On the whole, Scots bible translations fall into two main groups. On the one hand, we have the religiously motivated translations of the 16th century, a Scottish expression of the wider Reformation commitment to vernacular versions of the bible. On the other hand, after a gap of nearly three centuries, the steady stream of translations that we see from the mid-19th century onwards are more linguistically than religiously motivated. Produced at a time when Scots had suffered from centuries of attrition, these translations can be seen as part attempt at romantic revival, part lamentation for the dire status of the language.
Waddell’s ‘The Psalms: Frae Hebrew intil Scottis’ clearly forms part of this broad latter group, and it is to the details of his text that we now turn.
Waddell was a great admirer of Burns, who had, in his opinion, elevated Scots as a language of poetry and ‘rescued [it] from obliteration’. Given this, it should perhaps be of little surprise that Waddell selected two of the most poetic books of the bible (the Psalms and later Isaiah) to translate into Scots.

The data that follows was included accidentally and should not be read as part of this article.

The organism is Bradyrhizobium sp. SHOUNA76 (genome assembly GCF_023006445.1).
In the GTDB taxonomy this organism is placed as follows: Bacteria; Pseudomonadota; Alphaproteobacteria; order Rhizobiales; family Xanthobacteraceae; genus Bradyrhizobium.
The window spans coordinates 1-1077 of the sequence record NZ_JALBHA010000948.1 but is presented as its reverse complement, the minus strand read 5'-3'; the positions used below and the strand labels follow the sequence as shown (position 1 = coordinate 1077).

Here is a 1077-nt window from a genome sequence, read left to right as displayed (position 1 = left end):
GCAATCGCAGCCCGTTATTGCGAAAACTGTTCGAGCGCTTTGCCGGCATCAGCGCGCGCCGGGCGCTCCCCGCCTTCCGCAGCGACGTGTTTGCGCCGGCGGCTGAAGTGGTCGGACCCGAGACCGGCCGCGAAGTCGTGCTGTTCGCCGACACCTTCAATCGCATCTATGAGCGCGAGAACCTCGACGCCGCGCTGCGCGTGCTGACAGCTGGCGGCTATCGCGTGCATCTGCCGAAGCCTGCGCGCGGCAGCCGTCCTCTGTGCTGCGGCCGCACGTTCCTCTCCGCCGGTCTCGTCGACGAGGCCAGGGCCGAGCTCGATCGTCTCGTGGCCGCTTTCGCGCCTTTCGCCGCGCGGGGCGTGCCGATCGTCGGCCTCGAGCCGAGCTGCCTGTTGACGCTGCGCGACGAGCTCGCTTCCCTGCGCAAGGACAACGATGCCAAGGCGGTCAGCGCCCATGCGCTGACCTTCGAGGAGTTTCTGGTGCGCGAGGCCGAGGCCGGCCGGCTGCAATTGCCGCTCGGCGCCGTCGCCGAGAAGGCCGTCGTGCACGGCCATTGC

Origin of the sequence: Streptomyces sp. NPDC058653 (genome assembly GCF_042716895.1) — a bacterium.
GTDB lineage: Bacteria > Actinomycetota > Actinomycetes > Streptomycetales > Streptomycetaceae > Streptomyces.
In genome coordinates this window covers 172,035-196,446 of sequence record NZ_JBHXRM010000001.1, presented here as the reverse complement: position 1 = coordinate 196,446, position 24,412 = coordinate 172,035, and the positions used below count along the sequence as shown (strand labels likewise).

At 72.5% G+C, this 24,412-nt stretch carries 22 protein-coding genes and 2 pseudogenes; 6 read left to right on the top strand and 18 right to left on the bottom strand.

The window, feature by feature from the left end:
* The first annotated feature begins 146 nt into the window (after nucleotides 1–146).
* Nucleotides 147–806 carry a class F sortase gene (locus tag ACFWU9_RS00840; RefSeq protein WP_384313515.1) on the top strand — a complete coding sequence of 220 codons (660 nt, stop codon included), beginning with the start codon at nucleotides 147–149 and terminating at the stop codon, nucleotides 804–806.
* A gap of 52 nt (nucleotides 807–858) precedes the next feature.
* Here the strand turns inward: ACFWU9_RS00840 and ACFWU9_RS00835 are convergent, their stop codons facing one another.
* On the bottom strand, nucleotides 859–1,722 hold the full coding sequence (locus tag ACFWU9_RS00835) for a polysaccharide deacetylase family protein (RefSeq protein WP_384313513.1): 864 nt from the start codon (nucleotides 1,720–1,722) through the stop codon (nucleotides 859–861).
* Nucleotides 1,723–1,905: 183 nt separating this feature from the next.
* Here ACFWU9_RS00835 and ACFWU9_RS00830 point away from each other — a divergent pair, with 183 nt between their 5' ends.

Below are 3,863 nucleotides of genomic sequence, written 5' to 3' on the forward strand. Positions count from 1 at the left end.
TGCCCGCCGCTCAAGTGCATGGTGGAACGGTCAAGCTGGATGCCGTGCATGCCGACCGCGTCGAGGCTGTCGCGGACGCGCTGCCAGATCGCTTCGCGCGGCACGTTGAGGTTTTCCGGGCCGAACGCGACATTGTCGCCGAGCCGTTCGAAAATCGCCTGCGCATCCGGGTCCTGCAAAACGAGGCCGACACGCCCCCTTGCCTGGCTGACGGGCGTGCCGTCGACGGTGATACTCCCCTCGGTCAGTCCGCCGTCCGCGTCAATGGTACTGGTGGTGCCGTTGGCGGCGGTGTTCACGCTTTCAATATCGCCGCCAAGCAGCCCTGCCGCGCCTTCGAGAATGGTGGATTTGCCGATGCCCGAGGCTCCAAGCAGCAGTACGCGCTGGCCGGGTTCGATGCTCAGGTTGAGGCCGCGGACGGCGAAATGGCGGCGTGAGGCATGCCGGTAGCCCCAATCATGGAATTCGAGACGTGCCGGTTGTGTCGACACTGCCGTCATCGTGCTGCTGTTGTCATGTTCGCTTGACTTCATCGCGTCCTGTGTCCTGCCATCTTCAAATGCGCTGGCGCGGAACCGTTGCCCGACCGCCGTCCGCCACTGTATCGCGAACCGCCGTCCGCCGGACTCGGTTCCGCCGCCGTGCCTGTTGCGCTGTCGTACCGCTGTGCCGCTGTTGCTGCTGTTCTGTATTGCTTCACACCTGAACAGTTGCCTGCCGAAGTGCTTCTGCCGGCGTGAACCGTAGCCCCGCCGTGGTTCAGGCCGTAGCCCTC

His own knowledge of Scots was rich. In addition to the spoken Scots that he grew up with, he would have been surrounded by Scots in the communities he served as a minister, and could also draw on his significant scholarly and linguistic insight.
Waddell is notable for being the first person to undertake a translation into Scots from the original language of the bible as opposed to an existing English version (Lorimer would follow in his foot-steps in the 20th century with his translation of the New Testament into Scots from the original Greek.)
This serves to make the Scots in Waddell’s translations markedly more distinct and independent than earlier translations based on an English text, which retained much by way of English vocabularly and grammar.